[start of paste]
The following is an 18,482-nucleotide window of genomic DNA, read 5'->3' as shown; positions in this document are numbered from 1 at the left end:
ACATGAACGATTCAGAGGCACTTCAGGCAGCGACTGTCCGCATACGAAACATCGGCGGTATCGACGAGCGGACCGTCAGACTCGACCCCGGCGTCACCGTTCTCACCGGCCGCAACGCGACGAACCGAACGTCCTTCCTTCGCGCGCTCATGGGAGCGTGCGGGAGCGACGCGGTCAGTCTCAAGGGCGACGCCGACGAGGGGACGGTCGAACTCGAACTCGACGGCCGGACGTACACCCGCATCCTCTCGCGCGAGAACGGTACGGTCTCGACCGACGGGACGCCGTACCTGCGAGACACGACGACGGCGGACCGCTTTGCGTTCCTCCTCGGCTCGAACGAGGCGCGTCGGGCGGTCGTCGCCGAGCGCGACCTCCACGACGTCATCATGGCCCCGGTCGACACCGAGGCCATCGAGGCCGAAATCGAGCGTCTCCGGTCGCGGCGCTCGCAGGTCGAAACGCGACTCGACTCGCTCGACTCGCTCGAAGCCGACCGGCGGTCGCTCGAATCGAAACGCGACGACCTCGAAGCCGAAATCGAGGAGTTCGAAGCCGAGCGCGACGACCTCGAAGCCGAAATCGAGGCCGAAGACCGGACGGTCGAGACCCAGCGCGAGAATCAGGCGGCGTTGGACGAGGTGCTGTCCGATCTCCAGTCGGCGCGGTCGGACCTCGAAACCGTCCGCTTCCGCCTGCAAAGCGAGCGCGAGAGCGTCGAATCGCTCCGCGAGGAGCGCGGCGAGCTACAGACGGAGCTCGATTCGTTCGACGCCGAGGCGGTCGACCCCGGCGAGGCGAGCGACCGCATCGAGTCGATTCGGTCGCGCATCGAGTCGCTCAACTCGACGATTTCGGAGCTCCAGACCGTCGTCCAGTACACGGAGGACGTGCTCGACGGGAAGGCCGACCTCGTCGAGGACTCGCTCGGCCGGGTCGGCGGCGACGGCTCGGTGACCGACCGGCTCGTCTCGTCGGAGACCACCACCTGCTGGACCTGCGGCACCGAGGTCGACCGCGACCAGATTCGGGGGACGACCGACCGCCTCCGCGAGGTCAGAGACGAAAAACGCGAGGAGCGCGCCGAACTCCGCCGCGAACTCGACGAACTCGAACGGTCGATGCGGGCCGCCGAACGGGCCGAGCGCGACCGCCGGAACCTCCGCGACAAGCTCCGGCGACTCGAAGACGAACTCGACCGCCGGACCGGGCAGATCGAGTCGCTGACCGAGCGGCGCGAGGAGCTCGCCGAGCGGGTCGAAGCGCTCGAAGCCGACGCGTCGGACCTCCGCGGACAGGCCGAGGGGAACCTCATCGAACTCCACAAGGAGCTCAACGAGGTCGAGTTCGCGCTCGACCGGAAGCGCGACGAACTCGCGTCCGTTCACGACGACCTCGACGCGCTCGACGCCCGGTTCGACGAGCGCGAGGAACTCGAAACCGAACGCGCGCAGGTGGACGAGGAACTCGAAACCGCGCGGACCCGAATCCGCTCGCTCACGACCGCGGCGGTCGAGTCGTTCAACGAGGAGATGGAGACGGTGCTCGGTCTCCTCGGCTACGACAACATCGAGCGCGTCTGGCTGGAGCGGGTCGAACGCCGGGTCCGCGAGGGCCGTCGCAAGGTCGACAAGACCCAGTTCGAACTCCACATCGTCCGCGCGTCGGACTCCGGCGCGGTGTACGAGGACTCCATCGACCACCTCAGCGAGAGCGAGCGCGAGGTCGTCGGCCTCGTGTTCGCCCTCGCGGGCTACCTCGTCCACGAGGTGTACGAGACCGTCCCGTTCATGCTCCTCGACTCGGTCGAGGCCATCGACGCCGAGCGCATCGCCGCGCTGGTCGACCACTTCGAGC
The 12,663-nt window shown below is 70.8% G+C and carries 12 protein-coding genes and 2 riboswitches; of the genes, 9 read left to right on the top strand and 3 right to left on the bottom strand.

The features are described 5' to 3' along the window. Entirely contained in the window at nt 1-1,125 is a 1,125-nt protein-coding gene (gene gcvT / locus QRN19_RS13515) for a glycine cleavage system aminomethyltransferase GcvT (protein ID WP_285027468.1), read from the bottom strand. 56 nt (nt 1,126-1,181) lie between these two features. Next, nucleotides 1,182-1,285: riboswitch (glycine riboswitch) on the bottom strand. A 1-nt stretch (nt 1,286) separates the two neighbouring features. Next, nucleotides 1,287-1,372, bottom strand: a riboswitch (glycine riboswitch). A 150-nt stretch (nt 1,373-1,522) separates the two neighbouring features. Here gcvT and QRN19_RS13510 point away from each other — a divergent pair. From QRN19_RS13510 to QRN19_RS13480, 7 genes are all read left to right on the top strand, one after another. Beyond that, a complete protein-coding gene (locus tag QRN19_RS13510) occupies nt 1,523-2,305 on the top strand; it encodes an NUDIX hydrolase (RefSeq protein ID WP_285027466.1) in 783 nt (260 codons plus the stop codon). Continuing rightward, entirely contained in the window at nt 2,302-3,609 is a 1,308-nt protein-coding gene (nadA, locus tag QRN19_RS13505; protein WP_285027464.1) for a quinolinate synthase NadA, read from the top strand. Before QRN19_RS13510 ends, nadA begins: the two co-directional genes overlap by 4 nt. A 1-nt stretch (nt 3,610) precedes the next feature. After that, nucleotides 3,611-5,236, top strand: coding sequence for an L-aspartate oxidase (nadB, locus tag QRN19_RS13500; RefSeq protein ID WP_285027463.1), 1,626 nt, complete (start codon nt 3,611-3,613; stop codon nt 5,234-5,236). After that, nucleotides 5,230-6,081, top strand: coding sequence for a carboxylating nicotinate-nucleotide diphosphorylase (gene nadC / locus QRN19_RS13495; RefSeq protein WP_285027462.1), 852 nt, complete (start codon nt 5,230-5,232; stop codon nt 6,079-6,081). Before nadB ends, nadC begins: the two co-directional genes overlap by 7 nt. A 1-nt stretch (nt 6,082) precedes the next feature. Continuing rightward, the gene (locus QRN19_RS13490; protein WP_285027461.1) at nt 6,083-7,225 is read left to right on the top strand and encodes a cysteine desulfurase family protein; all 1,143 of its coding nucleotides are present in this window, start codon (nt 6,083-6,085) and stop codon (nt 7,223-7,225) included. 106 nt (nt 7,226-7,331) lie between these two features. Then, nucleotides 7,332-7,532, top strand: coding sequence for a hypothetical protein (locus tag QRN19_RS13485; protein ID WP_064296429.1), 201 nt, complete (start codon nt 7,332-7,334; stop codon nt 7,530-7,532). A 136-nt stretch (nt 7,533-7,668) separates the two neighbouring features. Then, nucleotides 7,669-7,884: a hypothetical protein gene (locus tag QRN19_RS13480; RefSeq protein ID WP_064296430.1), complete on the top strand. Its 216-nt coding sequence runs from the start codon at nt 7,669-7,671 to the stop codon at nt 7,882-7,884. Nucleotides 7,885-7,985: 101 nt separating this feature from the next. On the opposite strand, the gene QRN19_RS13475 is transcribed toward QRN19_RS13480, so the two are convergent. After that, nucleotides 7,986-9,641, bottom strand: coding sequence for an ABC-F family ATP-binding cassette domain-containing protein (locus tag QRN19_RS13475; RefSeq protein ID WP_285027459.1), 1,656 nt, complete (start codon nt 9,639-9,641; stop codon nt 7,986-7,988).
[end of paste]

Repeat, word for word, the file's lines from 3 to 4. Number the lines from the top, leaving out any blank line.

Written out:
The 12,663-nt window shown below is 70.8% G+C and carries 12 protein-coding genes and 2 riboswitches; of the genes, 9 read left to right on the top strand and 3 right to left on the bottom strand.

The features are described 5' to 3' along the window. Entirely contained in the window at nt 1-1,125 is a 1,125-nt protein-coding gene (gene gcvT / locus QRN19_RS13515) for a glycine cleavage system aminomethyltransferase GcvT (protein ID WP_285027468.1), read from the bottom strand. 56 nt (nt 1,126-1,181) lie between these two features. Next, nucleotides 1,182-1,285: riboswitch (glycine riboswitch) on the bottom strand. A 1-nt stretch (nt 1,286) separates the two neighbouring features. Next, nucleotides 1,287-1,372, bottom strand: a riboswitch (glycine riboswitch). A 150-nt stretch (nt 1,373-1,522) separates the two neighbouring features. Here gcvT and QRN19_RS13510 point away from each other — a divergent pair. From QRN19_RS13510 to QRN19_RS13480, 7 genes are all read left to right on the top strand, one after another. Beyond that, a complete protein-coding gene (locus tag QRN19_RS13510) occupies nt 1,523-2,305 on the top strand; it encodes an NUDIX hydrolase (RefSeq protein ID WP_285027466.1) in 783 nt (260 codons plus the stop codon). Continuing rightward, entirely contained in the window at nt 2,302-3,609 is a 1,308-nt protein-coding gene (nadA, locus tag QRN19_RS13505; protein WP_285027464.1) for a quinolinate synthase NadA, read from the top strand. Before QRN19_RS13510 ends, nadA begins: the two co-directional genes overlap by 4 nt. A 1-nt stretch (nt 3,610) precedes the next feature. After that, nucleotides 3,611-5,236, top strand: coding sequence for an L-aspartate oxidase (nadB, locus tag QRN19_RS13500; RefSeq protein ID WP_285027463.1), 1,626 nt, complete (start codon nt 3,611-3,613; stop codon nt 5,234-5,236). After that, nucleotides 5,230-6,081, top strand: coding sequence for a carboxylating nicotinate-nucleotide diphosphorylase (gene nadC / locus QRN19_RS13495; RefSeq protein WP_285027462.1), 852 nt, complete (start codon nt 5,230-5,232; stop codon nt 6,079-6,081). Before nadB ends, nadC begins: the two co-directional genes overlap by 7 nt. A 1-nt stretch (nt 6,082) precedes the next feature. Continuing rightward, the gene (locus QRN19_RS13490; protein WP_285027461.1) at nt 6,083-7,225 is read left to right on the top strand and encodes a cysteine desulfurase family protein; all 1,143 of its coding nucleotides are present in this window, start codon (nt 6,083-6,085) and stop codon (nt 7,223-7,225) included. 106 nt (nt 7,226-7,331) lie between these two features. Then, nucleotides 7,332-7,532, top strand: coding sequence for a hypothetical protein (locus tag QRN19_RS13485; protein ID WP_064296429.1), 201 nt, complete (start codon nt 7,332-7,334; stop codon nt 7,530-7,532). A 136-nt stretch (nt 7,533-7,668) separates the two neighbouring features. Then, nucleotides 7,669-7,884: a hypothetical protein gene (locus tag QRN19_RS13480; RefSeq protein ID WP_064296430.1), complete on the top strand. Its 216-nt coding sequence runs from the start codon at nt 7,669-7,671 to the stop codon at nt 7,882-7,884. Nucleotides 7,885-7,985: 101 nt separating this feature from the next. On the opposite strand, the gene QRN19_RS13475 is transcribed toward QRN19_RS13480, so the two are convergent. After that, nucleotides 7,986-9,641, bottom strand: coding sequence for an ABC-F family ATP-binding cassette domain-containing protein (locus tag QRN19_RS13475; RefSeq protein ID WP_285027459.1), 1,656 nt, complete (start codon nt 9,639-9,641; stop codon nt 7,986-7,988).